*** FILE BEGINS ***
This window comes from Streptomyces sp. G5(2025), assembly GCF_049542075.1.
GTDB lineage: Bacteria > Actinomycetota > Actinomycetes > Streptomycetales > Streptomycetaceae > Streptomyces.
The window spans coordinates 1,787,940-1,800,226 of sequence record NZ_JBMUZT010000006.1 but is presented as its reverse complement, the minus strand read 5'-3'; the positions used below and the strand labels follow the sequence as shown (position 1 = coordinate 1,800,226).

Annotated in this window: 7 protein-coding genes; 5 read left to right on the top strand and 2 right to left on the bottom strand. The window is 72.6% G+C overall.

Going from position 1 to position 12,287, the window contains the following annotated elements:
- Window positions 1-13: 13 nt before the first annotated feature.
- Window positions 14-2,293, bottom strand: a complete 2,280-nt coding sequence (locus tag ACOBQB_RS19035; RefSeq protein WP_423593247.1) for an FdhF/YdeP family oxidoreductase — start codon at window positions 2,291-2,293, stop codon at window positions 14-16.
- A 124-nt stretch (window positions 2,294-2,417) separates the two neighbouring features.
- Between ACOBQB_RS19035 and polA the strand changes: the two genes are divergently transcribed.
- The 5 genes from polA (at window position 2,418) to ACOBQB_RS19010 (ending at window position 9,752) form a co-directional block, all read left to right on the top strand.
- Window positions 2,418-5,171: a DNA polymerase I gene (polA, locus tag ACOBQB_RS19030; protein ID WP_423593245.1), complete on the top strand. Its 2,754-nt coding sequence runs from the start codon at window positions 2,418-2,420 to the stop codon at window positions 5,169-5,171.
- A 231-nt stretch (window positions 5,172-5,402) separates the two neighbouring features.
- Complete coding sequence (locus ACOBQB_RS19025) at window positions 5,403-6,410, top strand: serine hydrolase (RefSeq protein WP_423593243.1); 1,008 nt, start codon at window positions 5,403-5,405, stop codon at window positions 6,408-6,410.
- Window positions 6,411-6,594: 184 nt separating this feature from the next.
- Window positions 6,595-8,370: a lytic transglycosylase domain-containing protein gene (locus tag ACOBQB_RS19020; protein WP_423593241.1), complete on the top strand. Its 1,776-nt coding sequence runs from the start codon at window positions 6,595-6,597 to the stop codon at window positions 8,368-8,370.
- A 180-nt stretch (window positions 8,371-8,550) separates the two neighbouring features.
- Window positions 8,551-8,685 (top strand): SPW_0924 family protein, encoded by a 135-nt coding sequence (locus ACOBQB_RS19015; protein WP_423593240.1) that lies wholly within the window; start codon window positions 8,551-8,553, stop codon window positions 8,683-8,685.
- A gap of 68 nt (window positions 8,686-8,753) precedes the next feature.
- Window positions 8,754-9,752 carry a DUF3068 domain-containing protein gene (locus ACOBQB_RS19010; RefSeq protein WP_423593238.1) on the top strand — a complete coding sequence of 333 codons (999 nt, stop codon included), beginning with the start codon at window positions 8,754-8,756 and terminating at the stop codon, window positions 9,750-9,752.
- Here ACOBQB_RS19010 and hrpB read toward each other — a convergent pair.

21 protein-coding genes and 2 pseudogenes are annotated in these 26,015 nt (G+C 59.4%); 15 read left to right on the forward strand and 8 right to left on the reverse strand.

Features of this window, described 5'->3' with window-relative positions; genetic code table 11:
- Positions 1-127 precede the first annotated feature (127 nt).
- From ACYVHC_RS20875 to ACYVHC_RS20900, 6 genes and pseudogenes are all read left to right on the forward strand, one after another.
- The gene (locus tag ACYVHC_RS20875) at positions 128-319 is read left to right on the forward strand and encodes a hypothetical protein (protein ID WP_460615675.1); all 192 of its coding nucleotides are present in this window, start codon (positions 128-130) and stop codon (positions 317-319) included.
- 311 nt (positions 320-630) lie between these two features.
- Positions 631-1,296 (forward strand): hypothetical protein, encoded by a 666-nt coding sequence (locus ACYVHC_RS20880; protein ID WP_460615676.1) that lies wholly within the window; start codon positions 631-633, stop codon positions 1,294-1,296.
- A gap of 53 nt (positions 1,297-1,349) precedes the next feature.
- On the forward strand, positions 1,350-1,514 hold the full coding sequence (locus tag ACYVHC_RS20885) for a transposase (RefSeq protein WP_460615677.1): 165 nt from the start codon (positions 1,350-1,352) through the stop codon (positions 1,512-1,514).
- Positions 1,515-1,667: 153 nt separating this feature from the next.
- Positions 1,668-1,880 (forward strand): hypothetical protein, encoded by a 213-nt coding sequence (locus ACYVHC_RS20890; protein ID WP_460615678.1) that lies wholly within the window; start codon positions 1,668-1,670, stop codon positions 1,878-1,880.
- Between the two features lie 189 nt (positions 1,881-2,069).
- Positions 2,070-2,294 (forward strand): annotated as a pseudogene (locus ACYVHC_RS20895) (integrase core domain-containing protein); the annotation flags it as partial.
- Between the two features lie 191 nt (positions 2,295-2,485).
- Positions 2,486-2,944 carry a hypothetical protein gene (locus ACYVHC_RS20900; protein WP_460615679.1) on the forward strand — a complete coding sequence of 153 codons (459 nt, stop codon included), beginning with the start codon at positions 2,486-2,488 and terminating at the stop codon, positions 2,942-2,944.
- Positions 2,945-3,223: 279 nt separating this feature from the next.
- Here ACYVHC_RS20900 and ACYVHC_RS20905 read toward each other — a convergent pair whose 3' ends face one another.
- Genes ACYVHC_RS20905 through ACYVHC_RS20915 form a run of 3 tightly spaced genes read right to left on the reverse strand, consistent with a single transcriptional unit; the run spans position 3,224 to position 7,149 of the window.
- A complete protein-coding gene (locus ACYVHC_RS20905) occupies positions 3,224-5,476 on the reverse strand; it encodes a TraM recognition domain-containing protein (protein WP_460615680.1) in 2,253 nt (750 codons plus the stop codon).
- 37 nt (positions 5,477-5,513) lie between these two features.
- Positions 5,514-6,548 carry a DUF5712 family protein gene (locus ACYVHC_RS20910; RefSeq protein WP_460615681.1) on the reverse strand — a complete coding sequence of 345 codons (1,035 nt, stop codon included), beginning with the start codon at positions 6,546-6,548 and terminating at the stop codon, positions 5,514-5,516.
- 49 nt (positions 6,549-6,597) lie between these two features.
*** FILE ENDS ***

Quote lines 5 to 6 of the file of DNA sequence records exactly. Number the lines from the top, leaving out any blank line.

Going from position 1 to position 12,287, the window contains the following annotated elements:
- Window positions 1-13: 13 nt before the first annotated feature.